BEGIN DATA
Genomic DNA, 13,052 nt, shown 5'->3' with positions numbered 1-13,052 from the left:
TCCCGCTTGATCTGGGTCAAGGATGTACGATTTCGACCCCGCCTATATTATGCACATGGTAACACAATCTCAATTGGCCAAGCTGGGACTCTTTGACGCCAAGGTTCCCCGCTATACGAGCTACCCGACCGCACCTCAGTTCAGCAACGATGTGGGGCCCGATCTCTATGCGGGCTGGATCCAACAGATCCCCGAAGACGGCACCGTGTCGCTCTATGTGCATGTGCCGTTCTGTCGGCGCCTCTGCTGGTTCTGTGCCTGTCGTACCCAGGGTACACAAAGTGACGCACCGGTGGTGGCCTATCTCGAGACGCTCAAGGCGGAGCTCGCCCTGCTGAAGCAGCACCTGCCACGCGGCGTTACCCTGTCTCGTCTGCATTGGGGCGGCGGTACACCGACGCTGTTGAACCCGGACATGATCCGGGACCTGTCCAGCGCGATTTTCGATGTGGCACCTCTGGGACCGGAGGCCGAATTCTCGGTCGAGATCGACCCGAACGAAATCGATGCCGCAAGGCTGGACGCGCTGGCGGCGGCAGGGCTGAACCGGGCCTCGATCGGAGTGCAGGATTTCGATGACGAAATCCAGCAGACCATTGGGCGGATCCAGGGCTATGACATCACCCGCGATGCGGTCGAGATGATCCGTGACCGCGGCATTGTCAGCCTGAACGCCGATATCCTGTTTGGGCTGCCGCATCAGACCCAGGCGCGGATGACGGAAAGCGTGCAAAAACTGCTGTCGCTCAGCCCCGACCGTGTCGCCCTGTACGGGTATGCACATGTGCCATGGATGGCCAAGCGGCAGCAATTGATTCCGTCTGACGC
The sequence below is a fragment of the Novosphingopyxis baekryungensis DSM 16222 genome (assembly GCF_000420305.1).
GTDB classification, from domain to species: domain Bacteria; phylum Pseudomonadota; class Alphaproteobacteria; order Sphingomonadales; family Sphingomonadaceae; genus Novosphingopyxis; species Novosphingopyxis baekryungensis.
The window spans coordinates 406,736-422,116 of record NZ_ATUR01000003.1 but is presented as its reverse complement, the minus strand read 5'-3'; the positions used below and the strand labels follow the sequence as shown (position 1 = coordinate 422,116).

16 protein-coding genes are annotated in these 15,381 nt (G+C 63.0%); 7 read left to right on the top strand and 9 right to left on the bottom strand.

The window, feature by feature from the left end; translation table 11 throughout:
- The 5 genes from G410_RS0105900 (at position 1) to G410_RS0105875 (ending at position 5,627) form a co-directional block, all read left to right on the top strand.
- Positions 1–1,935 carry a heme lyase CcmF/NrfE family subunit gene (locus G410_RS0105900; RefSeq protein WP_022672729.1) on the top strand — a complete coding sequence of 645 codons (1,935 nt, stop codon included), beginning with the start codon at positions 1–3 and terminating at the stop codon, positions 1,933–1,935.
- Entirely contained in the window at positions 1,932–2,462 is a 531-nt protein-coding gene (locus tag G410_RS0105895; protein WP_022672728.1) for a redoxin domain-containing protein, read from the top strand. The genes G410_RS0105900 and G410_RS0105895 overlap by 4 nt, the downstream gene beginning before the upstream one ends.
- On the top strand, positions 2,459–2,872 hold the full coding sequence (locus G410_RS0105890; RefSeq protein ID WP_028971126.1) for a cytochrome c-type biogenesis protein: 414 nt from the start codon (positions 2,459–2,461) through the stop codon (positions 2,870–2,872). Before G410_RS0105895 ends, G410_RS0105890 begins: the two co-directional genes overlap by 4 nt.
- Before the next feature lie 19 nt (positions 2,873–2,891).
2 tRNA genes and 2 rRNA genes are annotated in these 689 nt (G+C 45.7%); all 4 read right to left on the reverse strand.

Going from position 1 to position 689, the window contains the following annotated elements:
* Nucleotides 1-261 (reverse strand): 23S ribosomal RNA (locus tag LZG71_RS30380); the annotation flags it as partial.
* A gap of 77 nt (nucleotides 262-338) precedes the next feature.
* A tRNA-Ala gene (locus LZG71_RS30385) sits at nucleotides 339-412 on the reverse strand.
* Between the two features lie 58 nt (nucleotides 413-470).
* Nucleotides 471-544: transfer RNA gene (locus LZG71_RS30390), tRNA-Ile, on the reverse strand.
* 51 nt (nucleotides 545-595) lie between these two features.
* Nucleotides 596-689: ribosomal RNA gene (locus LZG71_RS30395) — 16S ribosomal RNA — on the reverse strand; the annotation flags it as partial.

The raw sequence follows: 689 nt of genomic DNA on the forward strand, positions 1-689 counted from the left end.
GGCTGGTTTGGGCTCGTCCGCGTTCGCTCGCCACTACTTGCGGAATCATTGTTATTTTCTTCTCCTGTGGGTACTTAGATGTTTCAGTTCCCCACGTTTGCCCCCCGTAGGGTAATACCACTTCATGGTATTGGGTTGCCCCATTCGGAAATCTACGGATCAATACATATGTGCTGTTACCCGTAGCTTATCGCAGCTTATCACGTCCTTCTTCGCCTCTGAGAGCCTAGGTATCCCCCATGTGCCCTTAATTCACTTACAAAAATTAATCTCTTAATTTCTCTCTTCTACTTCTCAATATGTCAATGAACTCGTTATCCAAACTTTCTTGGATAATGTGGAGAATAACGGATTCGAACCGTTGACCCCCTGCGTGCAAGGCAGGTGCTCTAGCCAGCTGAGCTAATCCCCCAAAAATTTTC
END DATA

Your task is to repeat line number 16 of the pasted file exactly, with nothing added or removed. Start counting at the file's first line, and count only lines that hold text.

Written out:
* A gap of 77 nt (nucleotides 262-338) precedes the next feature.